How to Unshackle Your Limitations When You Feel Stuck

It starts with understanding that it’s our limited view of ourselves that limits our success.

Vadym Pastukh/ Shutterstock
Vadym Pastukh/ Shutterstock

It’s amazing how many of us get trapped by the way we use our minds and yet we’re not even aware of it. Although our writing capabilities are endless, our minds often put bars on that potential. Te need for security causes us to become attached to negativity and perceive limitations as real. Truth be told, the limitations we writers have are defined by the way we use our minds. 

When we have setbacks, it looks and feels as if life is treating us badly. It’s possible that we can become so accustomed to seeing ourselves as losers that self-victimization and self-pity become habitual ways of thinking. We imprison ourselves by putting these bars around us. 

It’s important for us to understand that it’s our limited view of ourselves that limits our success, not the objective situation. Once we discover that we have the key to the chains that bind us, our writing lives change for the better.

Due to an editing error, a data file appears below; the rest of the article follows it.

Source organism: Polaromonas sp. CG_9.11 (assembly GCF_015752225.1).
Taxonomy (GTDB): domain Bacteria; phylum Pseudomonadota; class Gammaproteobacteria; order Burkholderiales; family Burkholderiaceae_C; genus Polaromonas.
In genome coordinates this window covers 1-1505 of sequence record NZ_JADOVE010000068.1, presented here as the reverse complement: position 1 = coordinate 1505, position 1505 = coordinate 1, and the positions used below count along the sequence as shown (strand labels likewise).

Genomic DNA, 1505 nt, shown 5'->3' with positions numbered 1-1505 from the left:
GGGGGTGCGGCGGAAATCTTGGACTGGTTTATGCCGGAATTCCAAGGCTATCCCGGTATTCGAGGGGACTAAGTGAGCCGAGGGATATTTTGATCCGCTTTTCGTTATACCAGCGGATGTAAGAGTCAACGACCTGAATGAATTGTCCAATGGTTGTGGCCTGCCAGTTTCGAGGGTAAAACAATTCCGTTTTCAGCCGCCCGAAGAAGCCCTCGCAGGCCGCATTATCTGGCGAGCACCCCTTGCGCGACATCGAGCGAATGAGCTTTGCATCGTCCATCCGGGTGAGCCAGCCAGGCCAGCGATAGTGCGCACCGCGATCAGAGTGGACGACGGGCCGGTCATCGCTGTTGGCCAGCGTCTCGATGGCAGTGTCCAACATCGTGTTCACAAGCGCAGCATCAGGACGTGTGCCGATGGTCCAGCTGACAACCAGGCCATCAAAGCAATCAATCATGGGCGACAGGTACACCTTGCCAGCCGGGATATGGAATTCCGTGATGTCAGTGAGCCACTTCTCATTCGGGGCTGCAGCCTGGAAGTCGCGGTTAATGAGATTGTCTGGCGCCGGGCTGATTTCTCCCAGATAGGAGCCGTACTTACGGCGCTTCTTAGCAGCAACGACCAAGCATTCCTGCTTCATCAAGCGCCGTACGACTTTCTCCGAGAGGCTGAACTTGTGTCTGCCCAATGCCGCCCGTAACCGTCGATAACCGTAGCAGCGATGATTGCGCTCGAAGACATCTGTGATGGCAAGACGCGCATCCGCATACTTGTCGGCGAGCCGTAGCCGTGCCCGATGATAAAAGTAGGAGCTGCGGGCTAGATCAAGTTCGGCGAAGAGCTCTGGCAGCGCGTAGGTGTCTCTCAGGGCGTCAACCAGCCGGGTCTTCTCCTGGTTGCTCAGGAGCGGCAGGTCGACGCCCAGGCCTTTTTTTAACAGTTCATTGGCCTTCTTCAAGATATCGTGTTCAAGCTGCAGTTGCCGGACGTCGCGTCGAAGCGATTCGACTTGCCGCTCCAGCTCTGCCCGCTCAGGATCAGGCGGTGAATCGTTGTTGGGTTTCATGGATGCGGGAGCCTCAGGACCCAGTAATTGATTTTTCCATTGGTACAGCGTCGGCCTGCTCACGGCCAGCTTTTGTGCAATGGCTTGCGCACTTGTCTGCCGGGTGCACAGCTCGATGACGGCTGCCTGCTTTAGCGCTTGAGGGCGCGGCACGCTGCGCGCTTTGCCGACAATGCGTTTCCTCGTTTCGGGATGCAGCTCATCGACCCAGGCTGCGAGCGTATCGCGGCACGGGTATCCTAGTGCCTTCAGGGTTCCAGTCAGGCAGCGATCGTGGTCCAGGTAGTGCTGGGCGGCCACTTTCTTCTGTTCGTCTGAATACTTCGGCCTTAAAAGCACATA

Today’s Takeaway:

Unlock the shackles you’ve put on yourself and don’t let bad writing outcomes imprison your thoughts and feelings about yourself and your writing ability.

Rejection and disappointment can nibble away at us until it feels like death from half a million cuts. After a while, it feels as if we’re bleeding to death and can’t tolerate one more slash. 

But I’m here to tell you that we can. The acclaimed thriller writer, Steve Berry, rose to success after twelve years and eighty-five rejections. After constant rejection and disillusionment, many successful writers describe a second wind, as if they’re running a marathon, just before they’re ready to give up. A sudden jolt of electricity sizzles through us, and we’re filled with renewed energy and determination. 

When you’re ready to give up, remember you always have more resilience inside than you realize. If you give up, you’ll never know if you had it in you to pull it off. Are you sick about not knowing about your life? Tat’s a tough question to live with. Are you prepared to always wonder if you could’ve done the job? Can you hang in for a second wind and learn how much more you’re capable of?

Excerpt from Daily Writing Resilience by Bryan E. Robinson, PhD, with permission from the author and publisher.

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